Purebred Chinese

Purebred Chinese

When John and I first arrived in Shanghai, I called up this guy whose client (an area school) was looking for English teachers. Based on my resume, he had decided I was worth an interview. When I called to schedule it, I asked for him in Chinese. Big mistake. He immediately asked if I was ethnically Chinese, because if yes, his client wasn’t interested. They wanted a “Caucasian face.” I argued that I was American-born, that my first time to China was September 2003. He asked if I was mixed. Almost instinctively, I seized that as my crowbar to pry open the door. I am “purebred” Chinese-American, but, I explained, people often ask if I’m mixed. In the past, people have asked if I was part-native American Indian or part-Latina even. The guy agreed to an interview. After I got off the phone, John shook his head and burst out in laughter, “Native-American Indian? Are you kidding?” What? It’s true, damnit. When I was younger, I’d get really dark being out in the sun. People said I looked N.A. Indian. I mean, of course now that I’m NOT tan, the comment sounds a bit ludicrous but whatever man, it’s not like I’m lying. Anyway, John’s never let me live that one down. And actually, when I met the guy for the interview, the first thing he said was, “Yeah, you look totally Chinese to me.” Well gee, sorry to disappoint. Whatever. It shouldn’t even be relevant, but you asked and I told the truth: that’s what other people have said. Needless to say, I didn’t get the job. And to make matters worse, he asked if John wanted to teach. Apparently his client’s only prerequisite is white skin. No teaching experience? No problem. Nice.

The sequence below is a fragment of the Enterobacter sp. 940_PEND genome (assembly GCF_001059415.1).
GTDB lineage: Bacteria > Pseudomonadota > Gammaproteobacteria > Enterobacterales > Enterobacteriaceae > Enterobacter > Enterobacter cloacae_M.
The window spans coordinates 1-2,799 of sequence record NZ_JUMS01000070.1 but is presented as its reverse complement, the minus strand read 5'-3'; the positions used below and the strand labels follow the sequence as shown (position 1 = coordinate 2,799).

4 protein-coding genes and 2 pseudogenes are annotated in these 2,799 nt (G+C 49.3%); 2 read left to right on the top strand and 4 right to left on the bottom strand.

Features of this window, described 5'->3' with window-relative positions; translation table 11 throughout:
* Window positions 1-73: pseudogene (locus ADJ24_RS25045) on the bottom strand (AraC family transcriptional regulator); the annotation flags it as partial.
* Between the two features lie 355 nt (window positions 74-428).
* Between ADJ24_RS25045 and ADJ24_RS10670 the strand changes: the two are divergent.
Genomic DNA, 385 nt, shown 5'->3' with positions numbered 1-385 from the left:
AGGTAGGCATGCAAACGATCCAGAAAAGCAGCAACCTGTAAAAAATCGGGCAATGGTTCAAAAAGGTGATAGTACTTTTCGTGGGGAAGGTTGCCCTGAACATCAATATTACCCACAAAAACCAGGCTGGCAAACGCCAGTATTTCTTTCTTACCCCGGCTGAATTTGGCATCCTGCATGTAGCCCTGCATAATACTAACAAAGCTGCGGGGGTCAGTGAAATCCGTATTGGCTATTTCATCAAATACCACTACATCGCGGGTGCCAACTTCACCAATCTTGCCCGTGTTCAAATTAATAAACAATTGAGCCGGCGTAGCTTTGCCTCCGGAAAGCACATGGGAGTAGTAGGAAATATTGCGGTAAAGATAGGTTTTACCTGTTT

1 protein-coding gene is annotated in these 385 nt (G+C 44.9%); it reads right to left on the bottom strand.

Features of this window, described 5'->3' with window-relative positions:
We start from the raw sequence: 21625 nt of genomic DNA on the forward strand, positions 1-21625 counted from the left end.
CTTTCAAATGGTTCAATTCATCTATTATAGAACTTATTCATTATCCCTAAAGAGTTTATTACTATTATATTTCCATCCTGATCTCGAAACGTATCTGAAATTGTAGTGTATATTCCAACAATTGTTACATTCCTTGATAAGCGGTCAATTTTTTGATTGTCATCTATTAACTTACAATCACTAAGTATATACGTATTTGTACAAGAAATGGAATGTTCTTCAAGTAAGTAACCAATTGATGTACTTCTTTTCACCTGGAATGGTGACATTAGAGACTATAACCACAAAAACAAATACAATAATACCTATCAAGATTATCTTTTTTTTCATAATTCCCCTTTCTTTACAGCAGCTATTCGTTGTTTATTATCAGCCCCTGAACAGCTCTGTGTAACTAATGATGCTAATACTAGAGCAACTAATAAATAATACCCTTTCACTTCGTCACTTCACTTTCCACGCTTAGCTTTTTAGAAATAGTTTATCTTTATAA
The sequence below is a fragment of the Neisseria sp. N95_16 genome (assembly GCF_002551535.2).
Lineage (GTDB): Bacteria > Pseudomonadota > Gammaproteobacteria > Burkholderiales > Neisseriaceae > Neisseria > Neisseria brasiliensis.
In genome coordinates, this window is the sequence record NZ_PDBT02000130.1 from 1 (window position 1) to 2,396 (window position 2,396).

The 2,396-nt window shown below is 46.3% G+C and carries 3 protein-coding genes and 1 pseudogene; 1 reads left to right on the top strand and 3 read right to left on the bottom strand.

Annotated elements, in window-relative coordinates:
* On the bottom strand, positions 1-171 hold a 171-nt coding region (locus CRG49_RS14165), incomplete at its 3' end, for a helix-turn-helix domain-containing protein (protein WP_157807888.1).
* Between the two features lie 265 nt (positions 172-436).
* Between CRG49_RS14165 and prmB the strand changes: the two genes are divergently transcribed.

Of late, I’ve been getting these ethnicity questions again. Cabbies. Salon people. Classmates. Random people in the elevator. I just want to know what it is that throws them off? Is it the Chinese face and the native English. I mean, hello? Chinese are all over the damn world… it’s not that difficult to fathom overseas-born Chinese! Or maybe it’s the Chinese face coupled with the stilted Mandarin? Like the Mandarin isn’t exactly local but it’s also not completely foreign. I don’t know. Half the time, I don’t even speak. Beats the hell out of me. All I know is people give me very confused looks. What’s puzzling them? I’m not that difficult to figure out. Really. My blog is public after all.

2 Responses »

  1. you don’t say. we get the same shit i swear. at least you can still wave an american passport at them to make them shut up. people ask us where we learn our ‘excellent’ english from, in a polite ‘hello native’ manner. and i don’t even know HOW to explain that i’ve spoken english all my life because i live in an ex-british colony so had our asses colonised… 4 generations after. then you have people who are not even native english speakers but white… like russians, teaching english in china. its ridiculous and disgusting.

Leave a Reply

Your email address will not be published. Required fields are marked *